Explain whatmakes a planet habitable. In the context of currently known extra solarplanetary systemsdiscuss the likelihood of habitable planets in our Galacticneighbourhood. Describe some examples of recently discovered extra solar planets, whichare suggested tobe habitable and explain why.
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Centuries long environmental degradation of Earth, the scarcity of resourcesand the development of advanced technology has induced the search forextrasolar planets within our Galactic Neighbourhood and beyond. As there is nosubstantial evidence for the existence of life elsewhere, astronomers useconditions that support life on Earth as a habitability criteria in theirsearch for life. Being habitable refers to encompassing the fundamentalproperties to sustain life. Although there are several factors that determinehabitability, this essay will explore five key factors; liquid water, thehabitable zone, atmosphere, mass and magnetic field. The second part of theessay will discuss the likelihood of habitable planets in our Galacticneighbourhood.
The third part of the essay will delve into recently discoveredpotentially habitable extrasolar planets, which are Kepler-186f, TRAPPIST-1 e, f, g and Kepler-452b. WaterWater is almost a prerequisite for life due to being an excellentsolvent and polar molecule, thus enabling it to act as a transporter of vitalchemicals to and from cells of organisms. Its essentiality stems from theinteraction between liquid water and carbon-based molecules. As all life is aconsequent of this interaction, the presence of liquid water allows for the “ assemblyof complex organic molecules”, according to NASA.
Due to its polar and nonpolarcharacteristics, it is able to form strong hydrogen bonds and maintain itsliquid form in fluctuating climates, thus allowing it to sustain stable biomolecularand cellular structures. The absence of water deprives cells and organisms, large and small, the necessary chemicals and nutrients required for theformation and sustenance of life. Water also plays a crucial role in mantle convection and the maintenanceof tectonic plates.
Climaticthermostat: The significance of this lies in the ‘ Geochemical Carbon Cycle’which allows for the stabilisation of a planet’s temperature. Silicate weatheringfacilitates the process of recycling carbon from the atmosphere into the oceanin the form of rocks. Liquid water and tectonic plates then enables thesubduction of carbon into the mantle. As such, carbon dioxide is removed fromthe atmosphere, allowing less heat radiation to be trapped and the planet tomaintain cooler temperatures. Volcanic eruptions restore CO2 back into theatmosphere. Hence, the presence of liquid water is crucial for habitability as itsprovides favourable conditions which are conducive to life.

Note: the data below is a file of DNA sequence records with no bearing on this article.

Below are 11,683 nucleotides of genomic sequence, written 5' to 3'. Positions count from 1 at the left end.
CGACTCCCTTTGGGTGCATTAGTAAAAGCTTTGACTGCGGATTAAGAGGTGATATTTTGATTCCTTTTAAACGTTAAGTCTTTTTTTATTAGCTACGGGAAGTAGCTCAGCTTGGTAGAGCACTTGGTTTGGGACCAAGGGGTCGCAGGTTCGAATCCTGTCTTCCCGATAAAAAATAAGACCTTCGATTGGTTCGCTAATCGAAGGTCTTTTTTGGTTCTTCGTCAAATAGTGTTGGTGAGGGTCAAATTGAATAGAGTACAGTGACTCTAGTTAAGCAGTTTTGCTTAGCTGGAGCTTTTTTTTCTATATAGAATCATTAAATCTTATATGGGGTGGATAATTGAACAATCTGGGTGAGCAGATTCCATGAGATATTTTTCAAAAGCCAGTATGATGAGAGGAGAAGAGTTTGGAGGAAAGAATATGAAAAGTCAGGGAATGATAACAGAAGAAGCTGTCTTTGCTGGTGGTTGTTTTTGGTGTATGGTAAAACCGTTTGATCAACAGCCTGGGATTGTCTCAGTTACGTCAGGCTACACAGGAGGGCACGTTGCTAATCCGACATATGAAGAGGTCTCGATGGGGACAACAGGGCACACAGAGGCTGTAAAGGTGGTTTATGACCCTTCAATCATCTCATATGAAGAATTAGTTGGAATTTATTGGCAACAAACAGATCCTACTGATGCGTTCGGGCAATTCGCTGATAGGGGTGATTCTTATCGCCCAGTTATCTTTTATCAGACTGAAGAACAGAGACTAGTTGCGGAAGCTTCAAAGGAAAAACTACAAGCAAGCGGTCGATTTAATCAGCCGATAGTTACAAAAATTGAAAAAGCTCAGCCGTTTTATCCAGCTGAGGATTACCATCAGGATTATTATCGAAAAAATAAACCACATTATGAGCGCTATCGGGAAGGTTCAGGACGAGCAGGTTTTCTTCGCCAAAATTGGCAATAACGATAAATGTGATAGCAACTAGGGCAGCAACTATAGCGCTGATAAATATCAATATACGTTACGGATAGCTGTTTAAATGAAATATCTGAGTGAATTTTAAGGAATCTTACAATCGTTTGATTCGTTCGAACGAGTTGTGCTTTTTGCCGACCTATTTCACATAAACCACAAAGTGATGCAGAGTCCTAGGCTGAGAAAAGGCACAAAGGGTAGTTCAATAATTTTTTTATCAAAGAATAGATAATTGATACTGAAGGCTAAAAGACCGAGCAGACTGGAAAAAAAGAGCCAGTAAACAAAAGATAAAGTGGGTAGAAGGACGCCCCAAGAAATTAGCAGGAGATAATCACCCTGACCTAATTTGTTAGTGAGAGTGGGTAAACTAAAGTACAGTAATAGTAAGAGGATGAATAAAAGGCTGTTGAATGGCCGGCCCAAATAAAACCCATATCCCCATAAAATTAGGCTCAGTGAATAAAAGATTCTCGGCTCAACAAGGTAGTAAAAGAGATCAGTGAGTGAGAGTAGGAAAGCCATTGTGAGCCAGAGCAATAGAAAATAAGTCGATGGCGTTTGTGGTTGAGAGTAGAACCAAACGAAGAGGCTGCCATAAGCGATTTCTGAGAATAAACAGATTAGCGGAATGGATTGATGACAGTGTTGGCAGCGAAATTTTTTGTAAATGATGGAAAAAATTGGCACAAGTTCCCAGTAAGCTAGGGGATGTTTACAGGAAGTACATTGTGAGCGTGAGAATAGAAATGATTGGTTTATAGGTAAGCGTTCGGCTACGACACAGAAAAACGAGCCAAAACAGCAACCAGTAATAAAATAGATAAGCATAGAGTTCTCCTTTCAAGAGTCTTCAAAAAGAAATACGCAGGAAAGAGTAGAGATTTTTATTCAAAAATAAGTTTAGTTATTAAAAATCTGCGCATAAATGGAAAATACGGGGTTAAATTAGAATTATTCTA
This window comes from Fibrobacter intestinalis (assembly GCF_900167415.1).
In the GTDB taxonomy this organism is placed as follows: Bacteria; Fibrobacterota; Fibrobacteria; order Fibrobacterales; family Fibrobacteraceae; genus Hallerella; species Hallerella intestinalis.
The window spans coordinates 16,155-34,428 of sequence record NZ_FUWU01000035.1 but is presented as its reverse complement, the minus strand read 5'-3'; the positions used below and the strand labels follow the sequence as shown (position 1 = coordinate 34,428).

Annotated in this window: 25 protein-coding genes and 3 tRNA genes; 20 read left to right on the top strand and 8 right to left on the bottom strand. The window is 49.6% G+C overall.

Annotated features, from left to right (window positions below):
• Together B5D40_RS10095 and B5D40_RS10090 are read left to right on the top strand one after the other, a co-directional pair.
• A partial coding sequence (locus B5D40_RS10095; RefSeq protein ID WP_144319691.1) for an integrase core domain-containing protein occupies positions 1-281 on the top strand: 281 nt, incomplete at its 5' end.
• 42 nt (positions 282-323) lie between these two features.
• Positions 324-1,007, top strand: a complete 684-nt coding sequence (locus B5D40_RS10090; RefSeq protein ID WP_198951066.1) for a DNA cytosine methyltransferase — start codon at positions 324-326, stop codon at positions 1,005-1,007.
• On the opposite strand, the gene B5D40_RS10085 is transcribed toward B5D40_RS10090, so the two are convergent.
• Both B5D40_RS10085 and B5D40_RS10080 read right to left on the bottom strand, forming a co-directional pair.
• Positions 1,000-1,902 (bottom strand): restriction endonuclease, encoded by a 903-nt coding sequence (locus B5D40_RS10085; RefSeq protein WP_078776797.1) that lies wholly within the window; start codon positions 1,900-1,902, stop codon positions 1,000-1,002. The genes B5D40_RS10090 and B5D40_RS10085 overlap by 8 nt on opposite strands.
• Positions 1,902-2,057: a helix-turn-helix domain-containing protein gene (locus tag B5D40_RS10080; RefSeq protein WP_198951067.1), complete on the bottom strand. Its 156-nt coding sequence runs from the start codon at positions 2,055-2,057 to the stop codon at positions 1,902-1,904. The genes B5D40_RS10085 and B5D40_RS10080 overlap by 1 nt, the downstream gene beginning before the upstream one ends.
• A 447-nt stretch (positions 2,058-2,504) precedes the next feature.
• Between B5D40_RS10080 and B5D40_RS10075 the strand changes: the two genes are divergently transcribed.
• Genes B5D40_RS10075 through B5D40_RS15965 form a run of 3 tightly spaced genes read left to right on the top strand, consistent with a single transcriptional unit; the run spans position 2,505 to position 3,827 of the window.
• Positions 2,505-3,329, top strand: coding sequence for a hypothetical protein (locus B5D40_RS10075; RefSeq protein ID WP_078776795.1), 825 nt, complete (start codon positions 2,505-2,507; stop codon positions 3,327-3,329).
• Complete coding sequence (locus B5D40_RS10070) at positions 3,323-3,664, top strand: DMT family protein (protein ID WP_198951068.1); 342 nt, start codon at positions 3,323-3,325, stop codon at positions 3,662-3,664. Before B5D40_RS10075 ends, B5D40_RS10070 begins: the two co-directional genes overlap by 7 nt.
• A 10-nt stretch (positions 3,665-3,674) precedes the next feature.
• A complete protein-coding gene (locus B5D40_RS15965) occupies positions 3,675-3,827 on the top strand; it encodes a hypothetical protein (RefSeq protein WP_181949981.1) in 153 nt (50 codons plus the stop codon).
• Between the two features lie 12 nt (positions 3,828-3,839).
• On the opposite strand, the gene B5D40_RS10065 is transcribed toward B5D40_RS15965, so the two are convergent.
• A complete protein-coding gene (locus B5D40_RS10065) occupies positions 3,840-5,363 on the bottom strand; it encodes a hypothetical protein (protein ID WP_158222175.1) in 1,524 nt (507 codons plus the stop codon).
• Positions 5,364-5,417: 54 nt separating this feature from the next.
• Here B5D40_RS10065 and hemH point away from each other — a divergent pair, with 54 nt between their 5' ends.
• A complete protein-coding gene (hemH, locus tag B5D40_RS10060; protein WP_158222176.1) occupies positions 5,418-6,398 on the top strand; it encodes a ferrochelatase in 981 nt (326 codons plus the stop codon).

Atmosphere The presence and composition of an atmosphere plays a pivotal role indetermining the habitability of a planet for several reasons. Firstly, the presenceof greenhouse gases keeps a planet from freezing. Heat radiation from the Sunreflects off a planet’s surface (reflectivity is directly proportional to aplanet’s Albedo) and back into a space. Greenhouse gases in the atmospherecapture this heat, increasing the temperature of the planet and allowing waterto exist in a liquid state. This process facilitates the growth of life.
An atmospheretoo thick like Venus’s will retain a large amount of heat, making the surfacetoo hot for life. An atmosphere not dense enough like Mars’s, will only allowwater to exist in a solid state. (Put in evidence of Mars having an atmosphereand talk about Earth’s atmosphere containing oxygen) An atmosphere insulates a planet from harmful radiations likeultraviolet light emitted from celestial objects like our Sun.
More importantlythough, it provides a protective shield from other short wavelength light thatwould damage the DNA of organisms and thereby harm the presence of life. Anatmosphere also creates favourable conditions for the assembly of complexmolecules and provides consistent conditions for the stable development of organisms. Habitable ZoneIt is vital for a planet to maintain a specific range of surfacetemperature in order to be habitable. Along with the density of a planet’s atmosphere, a planet must also be situated within the ‘ habitable zone’ of its central star. The habitable zone refers to the region surrounding a star which allows aplanet to maintain temperatures which allows water to exist in a liquid phase. Temperatureinfluences the rate at which atoms and molecules move. A planet is able tomaintain water in a liquid form and hence sustain life in the temperature rangeof -15° C and 115°C.
Lower temperatures causes chemicals, atoms and moleculesto react slowly, turning liquid water into ice. Higher temperatures not only lead to evaporation, but causescarbohydrate molecules and proteins to split up and DNA and RNA to function abnormally. Depending on atmospheric pressure, temperatures above 125°C causes water to evaporate.